LOOKING GOOD: Shoppers have entered the holiday season more upbeat than anticipated, according to the most recent consumer confidence index from The Conference Board. The index rose 4.2 points from October to November, to 54.1. In keeping with the positive mood of consumers, both of its key component indices, present situation and expectations, also went up. Expectations provided most of the impetus by rising 6.7 points from October to 74.2. Present situations increased 0.5 to 24.0 points. It seems that consumers are counting more on the future than the present, maybe not the distant future, but in the short term. More survey respondents saw both improved business conditions and better job prospects six months down the road. I’ll buy that dream.
SURVEY SAYS: Polling businesspeople, the questions were, “Would you rather work for a man or a woman?” Man, 35.22%; woman, 8.36%; It doesn’t make any difference, 56.42%. Just about one-third is intimidated by women leaders. Next: “What is your main strategy for boosting holiday sales?” Social media campaigns, 20%; price cuts, 16%; more paid ads, 19.6%; other/none of the above, 44.4%. Other is pretty popular, like that guy anonymous. Next: “How many new business ideas are you toying with right now?” 2, 34.06%; 3 or more, 28.26%; 1, 20.65%; None, I’m focused on my existing business, 17.03%. The ones with two new ideas are at the head of the class. Finally: “Is your company planning to hold a holiday party this year?” No, 44.3%; Yes, but outside of work hours, 34.23%; yes, during work hours, 21.48%. In or out of work hours is one thing, but no party at all? Bah humbug.
STARTLING: According to a report by Standard Chartered, India will overtake Japan as the world’s third largest economy and China will be nearly double the size of the U.S. by 2030. Report researchers expect China’s economy to hit $73.5 trillion and India’s to reach $30.3 trillion as the global economy reaches $308 trillion in nominal terms by 2030. That’s something to think about. Such levels would represent massive share increases for both economies—China would account for 24% of the world’s economy, up from 9% currently, and India would assume 10%, up from 2%. China is experiencing an industrial revolution, spearheaded by its extraordinary infrastructure investment. And India, with democracy, entrepreneurship, contracts and property rights, plus a young population, is a strong contender on the global stage.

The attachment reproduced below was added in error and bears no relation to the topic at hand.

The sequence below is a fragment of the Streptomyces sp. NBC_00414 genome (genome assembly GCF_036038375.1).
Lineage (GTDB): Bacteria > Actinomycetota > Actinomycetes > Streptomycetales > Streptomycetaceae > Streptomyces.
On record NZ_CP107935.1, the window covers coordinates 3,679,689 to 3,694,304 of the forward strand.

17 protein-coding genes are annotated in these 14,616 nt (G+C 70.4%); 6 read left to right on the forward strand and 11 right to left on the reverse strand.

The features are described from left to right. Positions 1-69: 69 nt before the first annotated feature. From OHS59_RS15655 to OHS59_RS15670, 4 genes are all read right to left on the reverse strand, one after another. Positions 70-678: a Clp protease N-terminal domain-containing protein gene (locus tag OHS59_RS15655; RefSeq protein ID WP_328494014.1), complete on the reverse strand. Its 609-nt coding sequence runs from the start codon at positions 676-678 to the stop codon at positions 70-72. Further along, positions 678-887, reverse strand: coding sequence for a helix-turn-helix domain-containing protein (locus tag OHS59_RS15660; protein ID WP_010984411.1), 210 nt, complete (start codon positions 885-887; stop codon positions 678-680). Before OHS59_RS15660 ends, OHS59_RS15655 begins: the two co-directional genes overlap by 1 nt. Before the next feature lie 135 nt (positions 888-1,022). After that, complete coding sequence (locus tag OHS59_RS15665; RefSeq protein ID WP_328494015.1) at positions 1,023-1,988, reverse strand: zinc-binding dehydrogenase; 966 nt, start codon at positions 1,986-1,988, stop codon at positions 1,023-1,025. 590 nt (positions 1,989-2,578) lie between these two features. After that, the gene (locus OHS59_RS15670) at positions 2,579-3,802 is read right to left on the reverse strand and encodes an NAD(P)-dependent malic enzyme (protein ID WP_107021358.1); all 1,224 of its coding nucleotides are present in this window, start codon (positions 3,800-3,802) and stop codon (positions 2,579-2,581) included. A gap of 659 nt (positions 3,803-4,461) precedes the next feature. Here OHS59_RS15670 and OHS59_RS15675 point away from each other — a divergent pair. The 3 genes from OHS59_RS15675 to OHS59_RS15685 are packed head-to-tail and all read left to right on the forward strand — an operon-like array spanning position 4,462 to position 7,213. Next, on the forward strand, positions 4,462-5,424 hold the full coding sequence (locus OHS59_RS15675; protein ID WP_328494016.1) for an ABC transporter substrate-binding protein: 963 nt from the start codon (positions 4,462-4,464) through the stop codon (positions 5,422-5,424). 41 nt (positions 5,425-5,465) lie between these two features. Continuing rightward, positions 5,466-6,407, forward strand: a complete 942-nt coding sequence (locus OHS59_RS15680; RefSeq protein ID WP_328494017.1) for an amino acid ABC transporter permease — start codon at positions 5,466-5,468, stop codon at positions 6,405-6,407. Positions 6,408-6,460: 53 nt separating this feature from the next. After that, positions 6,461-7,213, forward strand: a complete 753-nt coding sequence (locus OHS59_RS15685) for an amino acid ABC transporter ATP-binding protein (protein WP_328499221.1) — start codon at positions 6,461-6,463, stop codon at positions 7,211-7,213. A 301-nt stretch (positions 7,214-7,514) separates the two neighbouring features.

CONTRAST: Standard Chartered expects China’s growth to gradually slow over the next three years to rates of 10% in 2010, 8.5% in 2011 and 8% in 2012. India’s growth is forecast to gradually speed up to rates of 8.1% in 2010, 8.5% in 2011 and 8.8% in 2012. These trends will probably continue with China averaging 6.9% growth and India averaging 9.3% or higher over the next two decades to 2030. Another gauge of national economic strength is per capita income. Living standards, as measured by real per capita income, will increase nine-fold in China and India between 2000 and 2030. The report expects the per capita income in China to rise from the current levels of $4,166 to $21,420 over the next 20 years, while India’s is expected to grow from $1,164 to $7,380 over the same period. Note: China’s current per capita income is only 9% that of the United States and where we were in 1878.
GENERAL INFO: Colin Powell, former Secretary of State, chairman of the Joint Chiefs of Staff and U.S. Army General, was the keynote speaker at the recent Greenbuild 2010 in Chicago. At the end of his talk, he shared this inspiring anecdote: A man approached a framer at a construction site and asked what he was building. The response was “a frame for a window.” Then, he asked the glazier and he said “a window.” Soon, he ran into a craftsman working with small bits of colored glass in a frame and asked what he was building and the answer was “a cathedral.” Said the General: “We have to look beyond our part and realize the impact of our actions on a global level.”